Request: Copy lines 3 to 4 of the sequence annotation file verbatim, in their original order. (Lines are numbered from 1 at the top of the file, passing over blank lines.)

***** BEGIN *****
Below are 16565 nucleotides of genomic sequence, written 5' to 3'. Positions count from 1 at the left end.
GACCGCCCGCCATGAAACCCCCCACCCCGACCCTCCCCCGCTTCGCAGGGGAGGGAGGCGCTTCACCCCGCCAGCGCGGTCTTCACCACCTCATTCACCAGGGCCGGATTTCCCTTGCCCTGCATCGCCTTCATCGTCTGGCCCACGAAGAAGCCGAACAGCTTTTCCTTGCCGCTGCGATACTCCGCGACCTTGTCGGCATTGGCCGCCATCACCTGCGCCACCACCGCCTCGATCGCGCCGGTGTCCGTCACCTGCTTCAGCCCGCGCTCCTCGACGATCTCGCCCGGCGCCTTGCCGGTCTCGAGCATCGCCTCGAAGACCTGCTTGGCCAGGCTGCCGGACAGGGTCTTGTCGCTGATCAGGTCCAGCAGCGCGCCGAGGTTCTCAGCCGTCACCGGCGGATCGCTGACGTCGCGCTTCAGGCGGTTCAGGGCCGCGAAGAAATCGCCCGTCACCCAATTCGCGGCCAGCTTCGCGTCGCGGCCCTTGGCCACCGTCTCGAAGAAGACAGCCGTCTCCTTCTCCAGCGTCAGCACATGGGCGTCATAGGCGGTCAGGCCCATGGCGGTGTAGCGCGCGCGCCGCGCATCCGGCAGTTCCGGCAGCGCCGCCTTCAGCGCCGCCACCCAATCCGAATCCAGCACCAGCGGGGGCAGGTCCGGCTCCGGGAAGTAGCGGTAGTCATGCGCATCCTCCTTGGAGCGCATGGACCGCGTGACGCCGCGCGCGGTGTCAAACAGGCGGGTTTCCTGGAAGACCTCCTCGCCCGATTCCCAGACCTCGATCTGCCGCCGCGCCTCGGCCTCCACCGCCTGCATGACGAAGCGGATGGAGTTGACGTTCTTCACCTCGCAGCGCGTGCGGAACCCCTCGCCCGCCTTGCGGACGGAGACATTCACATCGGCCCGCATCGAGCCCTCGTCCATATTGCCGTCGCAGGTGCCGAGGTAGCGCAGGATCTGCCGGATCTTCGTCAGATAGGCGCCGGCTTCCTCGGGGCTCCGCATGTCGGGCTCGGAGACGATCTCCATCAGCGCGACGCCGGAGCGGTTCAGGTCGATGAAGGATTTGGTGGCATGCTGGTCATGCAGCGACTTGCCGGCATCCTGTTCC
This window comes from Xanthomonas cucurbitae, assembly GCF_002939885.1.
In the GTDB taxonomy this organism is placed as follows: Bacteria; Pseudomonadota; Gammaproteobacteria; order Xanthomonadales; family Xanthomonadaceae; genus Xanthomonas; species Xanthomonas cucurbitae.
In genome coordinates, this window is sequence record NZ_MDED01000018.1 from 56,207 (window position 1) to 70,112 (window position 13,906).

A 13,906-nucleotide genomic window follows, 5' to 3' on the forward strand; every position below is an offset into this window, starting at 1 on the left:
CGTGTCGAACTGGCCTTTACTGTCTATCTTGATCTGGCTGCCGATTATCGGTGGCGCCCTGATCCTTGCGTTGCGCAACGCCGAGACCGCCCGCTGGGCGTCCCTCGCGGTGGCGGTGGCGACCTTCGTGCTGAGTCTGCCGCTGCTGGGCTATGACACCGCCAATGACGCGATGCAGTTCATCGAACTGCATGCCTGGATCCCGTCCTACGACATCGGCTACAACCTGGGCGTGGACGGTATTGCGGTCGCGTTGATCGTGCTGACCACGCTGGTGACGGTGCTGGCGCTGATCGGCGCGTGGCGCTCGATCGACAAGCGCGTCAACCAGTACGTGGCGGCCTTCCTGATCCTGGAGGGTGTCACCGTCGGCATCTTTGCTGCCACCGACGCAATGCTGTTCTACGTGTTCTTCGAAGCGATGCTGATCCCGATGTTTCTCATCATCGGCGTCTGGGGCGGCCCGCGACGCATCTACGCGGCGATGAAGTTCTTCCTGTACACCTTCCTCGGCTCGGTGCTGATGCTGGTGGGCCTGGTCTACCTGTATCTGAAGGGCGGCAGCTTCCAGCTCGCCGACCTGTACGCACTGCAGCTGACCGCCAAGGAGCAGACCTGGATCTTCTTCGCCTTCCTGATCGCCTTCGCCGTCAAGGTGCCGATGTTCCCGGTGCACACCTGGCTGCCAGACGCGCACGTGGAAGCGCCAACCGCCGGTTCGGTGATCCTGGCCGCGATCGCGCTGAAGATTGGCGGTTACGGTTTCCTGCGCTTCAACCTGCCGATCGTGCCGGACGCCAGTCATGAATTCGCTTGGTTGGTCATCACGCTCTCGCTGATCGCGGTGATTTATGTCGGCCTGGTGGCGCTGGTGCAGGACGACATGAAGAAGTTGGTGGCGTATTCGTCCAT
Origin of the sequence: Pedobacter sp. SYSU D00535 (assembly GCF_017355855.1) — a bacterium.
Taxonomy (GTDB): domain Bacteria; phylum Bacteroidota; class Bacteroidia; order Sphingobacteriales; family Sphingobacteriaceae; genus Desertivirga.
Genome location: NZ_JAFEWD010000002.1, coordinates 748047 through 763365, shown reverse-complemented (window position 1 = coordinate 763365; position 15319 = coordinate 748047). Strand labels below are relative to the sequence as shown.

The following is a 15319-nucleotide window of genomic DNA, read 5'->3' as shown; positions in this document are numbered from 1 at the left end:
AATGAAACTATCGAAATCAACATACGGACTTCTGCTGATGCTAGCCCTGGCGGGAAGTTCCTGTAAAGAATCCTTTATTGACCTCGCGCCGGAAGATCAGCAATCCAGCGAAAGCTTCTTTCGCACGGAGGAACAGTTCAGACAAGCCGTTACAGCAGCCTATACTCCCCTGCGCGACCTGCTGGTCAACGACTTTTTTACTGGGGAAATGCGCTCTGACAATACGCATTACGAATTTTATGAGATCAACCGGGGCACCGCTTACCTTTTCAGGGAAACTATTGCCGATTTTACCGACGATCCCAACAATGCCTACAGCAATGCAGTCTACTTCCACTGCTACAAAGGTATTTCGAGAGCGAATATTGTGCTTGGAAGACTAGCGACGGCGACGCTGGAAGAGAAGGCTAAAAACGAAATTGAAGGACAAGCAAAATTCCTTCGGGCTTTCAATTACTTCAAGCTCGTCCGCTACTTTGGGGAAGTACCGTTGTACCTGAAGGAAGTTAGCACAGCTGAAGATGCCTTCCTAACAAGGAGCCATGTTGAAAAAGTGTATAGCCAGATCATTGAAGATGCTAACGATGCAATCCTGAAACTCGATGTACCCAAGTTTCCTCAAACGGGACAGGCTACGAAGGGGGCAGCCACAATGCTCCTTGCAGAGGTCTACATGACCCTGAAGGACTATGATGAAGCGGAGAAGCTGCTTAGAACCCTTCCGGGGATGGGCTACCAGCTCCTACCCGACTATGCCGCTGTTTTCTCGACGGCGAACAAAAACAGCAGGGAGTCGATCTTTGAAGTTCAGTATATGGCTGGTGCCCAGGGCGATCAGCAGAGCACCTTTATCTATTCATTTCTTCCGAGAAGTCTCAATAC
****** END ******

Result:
This window comes from Xanthomonas cucurbitae, assembly GCF_002939885.1.
In the GTDB taxonomy this organism is placed as follows: Bacteria; Pseudomonadota; Gammaproteobacteria; order Xanthomonadales; family Xanthomonadaceae; genus Xanthomonas; species Xanthomonas cucurbitae.